Forum for Science, Industry and Business

Sponsored by:     3M 
Search our Site:

 

Pay-as-you-go motoring just around the corner

09.09.2003


Death and taxes may be unavoidable, but road tolls and car insurance could be made fairer if satellite-assisted distance pricing is implemented.



The European Space Agency (ESA) is funding Irish provider of location technology products Mapflow to undertake a feasibility study to look into the possibility of implementing a pan-European road tolling system. The research aims to establish whether satellite technology can be used to calculate the cost of motoring.

A plan exists to complement this activity with a real demonstration of the virtual tolling concept in the greater area of Lisbon. Also under ESA funding, the project is being conducted by the Portuguese company Skysoft in close cooperation with the Portuguese motorway authority. The demonstration is planned for the end of 2004.


In April this year the European Commission published a proposal that all vehicles should pay road tolls electronically, with full implementation foreseen for 2010. Under the proposal, all vehicles will carry a ‘black box’, which will be tracked by satellites relaying information on the distance travelled by the vehicle, the class of road travelled and the time at which the journey was made.

The research commissioned by ESA on behalf of the European Union will evaluate the feasibility of a standard tolling approach throughout Europe. The study will look at the effects of such a system on Europe’s road infrastructure as well as associated technology impacts.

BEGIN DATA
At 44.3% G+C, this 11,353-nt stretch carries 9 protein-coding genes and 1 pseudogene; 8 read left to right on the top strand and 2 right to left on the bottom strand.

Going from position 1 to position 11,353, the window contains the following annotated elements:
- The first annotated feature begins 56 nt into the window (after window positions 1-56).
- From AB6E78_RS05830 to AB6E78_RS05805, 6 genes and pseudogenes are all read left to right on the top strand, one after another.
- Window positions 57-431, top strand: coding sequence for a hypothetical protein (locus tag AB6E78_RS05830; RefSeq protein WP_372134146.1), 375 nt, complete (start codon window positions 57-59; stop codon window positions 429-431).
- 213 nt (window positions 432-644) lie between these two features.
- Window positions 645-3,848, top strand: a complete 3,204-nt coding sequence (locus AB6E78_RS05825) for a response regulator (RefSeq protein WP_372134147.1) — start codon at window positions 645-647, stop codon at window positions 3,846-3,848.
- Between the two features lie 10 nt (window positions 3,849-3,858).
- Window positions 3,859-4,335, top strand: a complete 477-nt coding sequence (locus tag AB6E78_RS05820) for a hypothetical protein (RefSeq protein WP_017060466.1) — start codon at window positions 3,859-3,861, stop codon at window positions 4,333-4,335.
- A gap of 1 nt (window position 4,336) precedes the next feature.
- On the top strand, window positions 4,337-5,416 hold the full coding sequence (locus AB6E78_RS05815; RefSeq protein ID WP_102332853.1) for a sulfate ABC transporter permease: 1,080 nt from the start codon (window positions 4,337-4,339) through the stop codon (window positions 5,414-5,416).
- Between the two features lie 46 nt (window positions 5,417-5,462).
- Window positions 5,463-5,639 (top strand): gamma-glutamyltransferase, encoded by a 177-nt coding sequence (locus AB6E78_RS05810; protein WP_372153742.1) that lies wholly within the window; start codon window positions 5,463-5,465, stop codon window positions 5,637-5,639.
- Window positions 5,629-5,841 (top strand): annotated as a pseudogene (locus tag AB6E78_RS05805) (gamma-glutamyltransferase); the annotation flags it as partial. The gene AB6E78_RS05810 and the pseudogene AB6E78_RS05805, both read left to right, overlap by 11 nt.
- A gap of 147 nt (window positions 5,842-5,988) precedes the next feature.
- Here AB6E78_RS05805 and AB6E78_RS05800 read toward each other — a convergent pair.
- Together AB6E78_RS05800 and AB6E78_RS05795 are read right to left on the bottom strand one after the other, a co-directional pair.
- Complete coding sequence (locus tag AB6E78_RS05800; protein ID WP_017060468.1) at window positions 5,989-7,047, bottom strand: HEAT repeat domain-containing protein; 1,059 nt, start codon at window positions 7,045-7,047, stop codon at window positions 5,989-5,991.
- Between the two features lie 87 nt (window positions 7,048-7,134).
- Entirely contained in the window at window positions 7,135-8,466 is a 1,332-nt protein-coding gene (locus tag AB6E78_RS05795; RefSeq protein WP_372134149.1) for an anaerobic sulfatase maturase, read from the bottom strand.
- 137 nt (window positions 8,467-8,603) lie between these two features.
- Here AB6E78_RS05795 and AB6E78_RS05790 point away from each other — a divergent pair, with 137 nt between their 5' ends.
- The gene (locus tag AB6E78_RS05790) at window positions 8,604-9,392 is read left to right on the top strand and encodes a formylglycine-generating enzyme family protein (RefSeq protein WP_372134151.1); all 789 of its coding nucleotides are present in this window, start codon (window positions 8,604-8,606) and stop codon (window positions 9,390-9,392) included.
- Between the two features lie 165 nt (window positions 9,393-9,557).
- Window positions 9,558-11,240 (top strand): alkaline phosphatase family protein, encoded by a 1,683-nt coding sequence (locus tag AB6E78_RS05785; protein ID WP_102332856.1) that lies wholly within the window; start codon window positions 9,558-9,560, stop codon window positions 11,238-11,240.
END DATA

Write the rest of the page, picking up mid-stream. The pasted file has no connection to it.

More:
Potential benefits of a harmonised road tolling system would be fairer implementation of charging on a ’’pay for use’’ basis, lower costs as the need for physical infrastructure is reduced and also reduced congestion.

Germany recently received EU approval to implement a new tolling system for goods vehicles. The system – currently being tested – uses the US-operated Global Positioning System (GPS). The government hopes to raise 650 million euros a year through the new charges.

Satellite-assisted tolling would make use of Galileo, Europe’s planned satellite navigation system. Galileo is a joint initiative between the European Commission and ESA to develop a global navigation system, scheduled to be operational by 2008.

The system will have a constellation of 30 satellites revolving in three circular medium earth orbits, approximately 24 000 km above the earth. This will create a network covering the entire globe, relayed at ground level by stations monitoring the satellites and the quality of their signals.

Once operational, Galileo will provide a highly accurate, guaranteed global positioning service under civilian control. It will be interoperable with other global satellite navigation systems, such as GPS while providing far greater accuracy, down to two metres. Other applications for Galileo in the transport sector include vehicle location, taxi and lorry fleet management and monitoring levels of road use.

Dominique Detain | alfa
Further information:
http://www.esa.int/export/esaSA/SEMBC5ZO4HD_index_0.html

More articles from Transportation and Logistics:

nachricht Researchers 'count cars' -- literally -- to find a better way to control heavy traffic
10.08.2017 | Florida Atlantic University

nachricht From parking garage to smart multi-purpose garage
19.07.2017 | Fraunhofer-Institut für Arbeitswirtschaft und Organisation IAO

All articles from Transportation and Logistics >>>

The most recent press releases about innovation >>>

Die letzten 5 Focus-News des innovations-reports im Überblick: